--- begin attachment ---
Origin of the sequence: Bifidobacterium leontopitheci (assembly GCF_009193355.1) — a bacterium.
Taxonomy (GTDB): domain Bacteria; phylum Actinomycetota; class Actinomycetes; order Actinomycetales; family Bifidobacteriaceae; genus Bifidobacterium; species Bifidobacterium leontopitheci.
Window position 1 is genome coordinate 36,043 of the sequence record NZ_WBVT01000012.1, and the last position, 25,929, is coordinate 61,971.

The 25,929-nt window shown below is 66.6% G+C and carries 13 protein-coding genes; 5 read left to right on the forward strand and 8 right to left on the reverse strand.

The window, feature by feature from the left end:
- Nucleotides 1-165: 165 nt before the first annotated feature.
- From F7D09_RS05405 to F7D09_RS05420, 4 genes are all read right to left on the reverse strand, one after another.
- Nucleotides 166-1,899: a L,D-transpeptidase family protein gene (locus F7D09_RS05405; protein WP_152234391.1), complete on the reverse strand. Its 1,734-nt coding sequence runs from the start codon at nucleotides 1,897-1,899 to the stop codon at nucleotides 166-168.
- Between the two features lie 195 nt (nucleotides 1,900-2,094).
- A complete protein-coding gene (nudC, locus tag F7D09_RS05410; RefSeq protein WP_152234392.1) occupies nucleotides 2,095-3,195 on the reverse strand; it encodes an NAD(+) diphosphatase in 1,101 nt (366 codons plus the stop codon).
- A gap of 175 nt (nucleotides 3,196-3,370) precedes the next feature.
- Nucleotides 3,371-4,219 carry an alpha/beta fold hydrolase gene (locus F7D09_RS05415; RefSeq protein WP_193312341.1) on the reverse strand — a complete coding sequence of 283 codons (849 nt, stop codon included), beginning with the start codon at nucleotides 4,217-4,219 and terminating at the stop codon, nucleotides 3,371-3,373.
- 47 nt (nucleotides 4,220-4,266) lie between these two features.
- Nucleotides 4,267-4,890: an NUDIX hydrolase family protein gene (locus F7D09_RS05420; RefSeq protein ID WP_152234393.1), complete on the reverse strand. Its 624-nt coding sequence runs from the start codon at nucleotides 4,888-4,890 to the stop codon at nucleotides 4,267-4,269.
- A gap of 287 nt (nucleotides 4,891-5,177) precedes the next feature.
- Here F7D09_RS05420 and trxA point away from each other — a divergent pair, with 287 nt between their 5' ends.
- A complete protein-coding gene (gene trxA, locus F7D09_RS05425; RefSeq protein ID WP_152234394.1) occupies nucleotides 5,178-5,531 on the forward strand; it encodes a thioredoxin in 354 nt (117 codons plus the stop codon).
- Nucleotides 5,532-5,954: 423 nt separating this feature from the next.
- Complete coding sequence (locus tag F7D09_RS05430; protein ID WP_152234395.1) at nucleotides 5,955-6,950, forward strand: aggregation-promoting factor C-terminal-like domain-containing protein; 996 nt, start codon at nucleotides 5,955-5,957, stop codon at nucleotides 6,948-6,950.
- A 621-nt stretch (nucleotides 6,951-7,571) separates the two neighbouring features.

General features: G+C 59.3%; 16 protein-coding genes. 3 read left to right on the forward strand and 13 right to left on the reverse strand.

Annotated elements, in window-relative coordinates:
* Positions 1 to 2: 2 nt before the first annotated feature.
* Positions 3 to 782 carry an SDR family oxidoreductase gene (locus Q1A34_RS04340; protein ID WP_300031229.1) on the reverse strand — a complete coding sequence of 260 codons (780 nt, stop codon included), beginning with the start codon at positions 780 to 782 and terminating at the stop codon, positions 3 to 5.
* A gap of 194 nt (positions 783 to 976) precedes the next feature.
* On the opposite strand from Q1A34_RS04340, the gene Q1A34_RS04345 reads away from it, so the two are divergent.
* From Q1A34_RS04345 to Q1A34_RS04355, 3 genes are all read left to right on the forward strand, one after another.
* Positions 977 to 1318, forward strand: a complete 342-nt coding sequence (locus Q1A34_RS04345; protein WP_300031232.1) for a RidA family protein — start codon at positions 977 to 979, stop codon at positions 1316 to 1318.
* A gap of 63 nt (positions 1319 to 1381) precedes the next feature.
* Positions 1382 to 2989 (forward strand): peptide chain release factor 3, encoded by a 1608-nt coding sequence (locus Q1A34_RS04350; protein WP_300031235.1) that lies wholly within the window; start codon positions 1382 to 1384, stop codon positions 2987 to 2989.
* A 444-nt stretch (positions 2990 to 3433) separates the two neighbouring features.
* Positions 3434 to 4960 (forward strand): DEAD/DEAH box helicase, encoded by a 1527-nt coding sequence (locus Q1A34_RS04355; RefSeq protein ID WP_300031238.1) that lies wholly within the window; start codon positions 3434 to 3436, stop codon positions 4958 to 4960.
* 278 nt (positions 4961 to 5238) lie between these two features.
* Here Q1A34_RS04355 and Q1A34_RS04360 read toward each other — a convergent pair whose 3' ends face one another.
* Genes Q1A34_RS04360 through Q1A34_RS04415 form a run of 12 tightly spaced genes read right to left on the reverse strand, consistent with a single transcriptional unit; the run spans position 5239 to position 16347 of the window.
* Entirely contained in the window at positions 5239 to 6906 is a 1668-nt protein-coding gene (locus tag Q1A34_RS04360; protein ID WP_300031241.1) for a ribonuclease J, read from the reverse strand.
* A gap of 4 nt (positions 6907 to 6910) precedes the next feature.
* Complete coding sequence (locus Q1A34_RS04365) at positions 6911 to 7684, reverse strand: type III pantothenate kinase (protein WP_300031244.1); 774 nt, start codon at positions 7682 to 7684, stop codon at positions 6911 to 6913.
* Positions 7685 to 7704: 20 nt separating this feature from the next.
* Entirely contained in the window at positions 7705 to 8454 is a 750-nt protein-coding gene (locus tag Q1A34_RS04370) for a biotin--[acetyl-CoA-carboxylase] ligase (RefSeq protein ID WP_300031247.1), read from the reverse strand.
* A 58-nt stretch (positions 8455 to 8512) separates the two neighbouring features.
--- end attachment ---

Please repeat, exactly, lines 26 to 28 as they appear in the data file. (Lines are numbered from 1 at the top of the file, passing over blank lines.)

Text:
* On the opposite strand from Q1A34_RS04340, the gene Q1A34_RS04345 reads away from it, so the two are divergent.
* From Q1A34_RS04345 to Q1A34_RS04355, 3 genes are all read left to right on the forward strand, one after another.
* Positions 977 to 1318, forward strand: a complete 342-nt coding sequence (locus Q1A34_RS04345; protein WP_300031232.1) for a RidA family protein — start codon at positions 977 to 979, stop codon at positions 1316 to 1318.